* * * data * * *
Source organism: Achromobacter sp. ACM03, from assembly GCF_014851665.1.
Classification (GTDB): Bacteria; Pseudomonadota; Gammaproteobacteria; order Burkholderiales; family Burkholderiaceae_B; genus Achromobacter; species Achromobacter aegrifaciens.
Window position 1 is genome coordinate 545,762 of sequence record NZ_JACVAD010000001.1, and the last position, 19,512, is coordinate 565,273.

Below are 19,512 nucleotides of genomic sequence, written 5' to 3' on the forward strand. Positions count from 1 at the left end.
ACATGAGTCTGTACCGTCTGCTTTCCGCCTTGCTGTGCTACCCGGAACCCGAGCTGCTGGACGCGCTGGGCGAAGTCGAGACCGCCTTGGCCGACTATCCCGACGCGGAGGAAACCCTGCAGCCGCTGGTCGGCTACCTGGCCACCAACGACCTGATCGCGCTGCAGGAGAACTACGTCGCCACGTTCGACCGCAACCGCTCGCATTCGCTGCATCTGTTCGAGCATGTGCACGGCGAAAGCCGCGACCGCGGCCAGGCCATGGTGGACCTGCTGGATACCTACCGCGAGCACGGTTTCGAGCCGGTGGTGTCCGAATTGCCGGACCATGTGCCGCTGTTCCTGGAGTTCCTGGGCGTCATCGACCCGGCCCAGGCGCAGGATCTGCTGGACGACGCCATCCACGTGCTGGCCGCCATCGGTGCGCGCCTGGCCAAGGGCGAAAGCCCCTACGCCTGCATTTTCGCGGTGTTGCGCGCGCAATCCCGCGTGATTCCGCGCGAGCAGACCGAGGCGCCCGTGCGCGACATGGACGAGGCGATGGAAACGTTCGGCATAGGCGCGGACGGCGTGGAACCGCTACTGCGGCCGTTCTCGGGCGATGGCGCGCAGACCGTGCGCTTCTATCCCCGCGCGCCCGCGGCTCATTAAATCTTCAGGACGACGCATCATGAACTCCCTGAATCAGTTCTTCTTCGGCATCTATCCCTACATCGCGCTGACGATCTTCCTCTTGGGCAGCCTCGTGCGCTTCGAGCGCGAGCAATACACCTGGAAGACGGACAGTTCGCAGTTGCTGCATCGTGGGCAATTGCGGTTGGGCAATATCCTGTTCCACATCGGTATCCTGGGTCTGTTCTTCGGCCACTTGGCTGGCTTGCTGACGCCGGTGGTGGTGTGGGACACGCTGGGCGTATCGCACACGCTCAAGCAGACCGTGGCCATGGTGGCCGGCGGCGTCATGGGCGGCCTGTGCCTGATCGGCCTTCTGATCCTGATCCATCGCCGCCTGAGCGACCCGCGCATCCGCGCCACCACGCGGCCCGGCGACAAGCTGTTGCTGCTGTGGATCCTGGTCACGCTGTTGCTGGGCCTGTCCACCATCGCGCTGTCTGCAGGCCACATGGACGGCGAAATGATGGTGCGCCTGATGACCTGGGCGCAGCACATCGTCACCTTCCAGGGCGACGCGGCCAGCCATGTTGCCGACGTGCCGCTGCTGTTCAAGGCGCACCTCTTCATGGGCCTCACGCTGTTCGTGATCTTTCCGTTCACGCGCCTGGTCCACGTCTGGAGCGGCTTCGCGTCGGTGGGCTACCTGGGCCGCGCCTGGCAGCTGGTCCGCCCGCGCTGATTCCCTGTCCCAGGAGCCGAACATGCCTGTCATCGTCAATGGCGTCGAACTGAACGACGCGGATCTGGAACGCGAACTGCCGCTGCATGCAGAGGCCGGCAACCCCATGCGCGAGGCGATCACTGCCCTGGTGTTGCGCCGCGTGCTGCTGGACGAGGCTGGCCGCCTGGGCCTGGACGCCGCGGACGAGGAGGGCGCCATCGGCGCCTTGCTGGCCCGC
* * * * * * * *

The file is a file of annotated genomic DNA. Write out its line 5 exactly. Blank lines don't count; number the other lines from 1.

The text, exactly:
ACATGAGTCTGTACCGTCTGCTTTCCGCCTTGCTGTGCTACCCGGAACCCGAGCTGCTGGACGCGCTGGGCGAAGTCGAGACCGCCTTGGCCGACTATCCCGACGCGGAGGAAACCCTGCAGCCGCTGGTCGGCTACCTGGCCACCAACGACCTGATCGCGCTGCAGGAGAACTACGTCGCCACGTTCGACCGCAACCGCTCGCATTCGCTGCATCTGTTCGAGCATGTGCACGGCGAAAGCCGCGACCGCGGCCAGGCCATGGTGGACCTGCTGGATACCTACCGCGAGCACGGTTTCGAGCCGGTGGTGTCCGAATTGCCGGACCATGTGCCGCTGTTCCTGGAGTTCCTGGGCGTCATCGACCCGGCCCAGGCGCAGGATCTGCTGGACGACGCCATCCACGTGCTGGCCGCCATCGGTGCGCGCCTGGCCAAGGGCGAAAGCCCCTACGCCTGCATTTTCGCGGTGTTGCGCGCGCAATCCCGCGTGATTCCGCGCGAGCAGACCGAGGCGCCCGTGCGCGACATGGACGAGGCGATGGAAACGTTCGGCATAGGCGCGGACGGCGTGGAACCGCTACTGCGGCCGTTCTCGGGCGATGGCGCGCAGACCGTGCGCTTCTATCCCCGCGCGCCCGCGGCTCATTAAATCTTCAGGACGACGCATCATGAACTCCCTGAATCAGTTCTTCTTCGGCATCTATCCCTACATCGCGCTGACGATCTTCCTCTTGGGCAGCCTCGTGCGCTTCGAGCGCGAGCAATACACCTGGAAGACGGACAGTTCGCAGTTGCTGCATCGTGGGCAATTGCGGTTGGGCAATATCCTGTTCCACATCGGTATCCTGGGTCTGTTCTTCGGCCACTTGGCTGGCTTGCTGACGCCGGTGGTGGTGTGGGACACGCTGGGCGTATCGCACACGCTCAAGCAGACCGTGGCCATGGTGGCCGGCGGCGTCATGGGCGGCCTGTGCCTGATCGGCCTTCTGATCCTGATCCATCGCCGCCTGAGCGACCCGCGCATCCGCGCCACCACGCGGCCCGGCGACAAGCTGTTGCTGCTGTGGATCCTGGTCACGCTGTTGCTGGGCCTGTCCACCATCGCGCTGTCTGCAGGCCACATGGACGGCGAAATGATGGTGCGCCTGATGACCTGGGCGCAGCACATCGTCACCTTCCAGGGCGACGCGGCCAGCCATGTTGCCGACGTGCCGCTGCTGTTCAAGGCGCACCTCTTCATGGGCCTCACGCTGTTCGTGATCTTTCCGTTCACGCGCCTGGTCCACGTCTGGAGCGGCTTCGCGTCGGTGGGCTACCTGGGCCGCGCCTGGCAGCTGGTCCGCCCGCGCTGATTCCCTGTCCCAGGAGCCGAACATGCCTGTCATCGTCAATGGCGTCGAACTGAACGACGCGGATCTGGAACGCGAACTGCCGCTGCATGCAGAGGCCGGCAACCCCATGCGCGAGGCGATCACTGCCCTGGTGTTGCGCCGCGTGCTGCTGGACGAGGCTGGCCGCCTGGGCCTGGACGCCGCGGACGAGGAGGGCGCCATCGGCGCCTTGCTGGCCCGC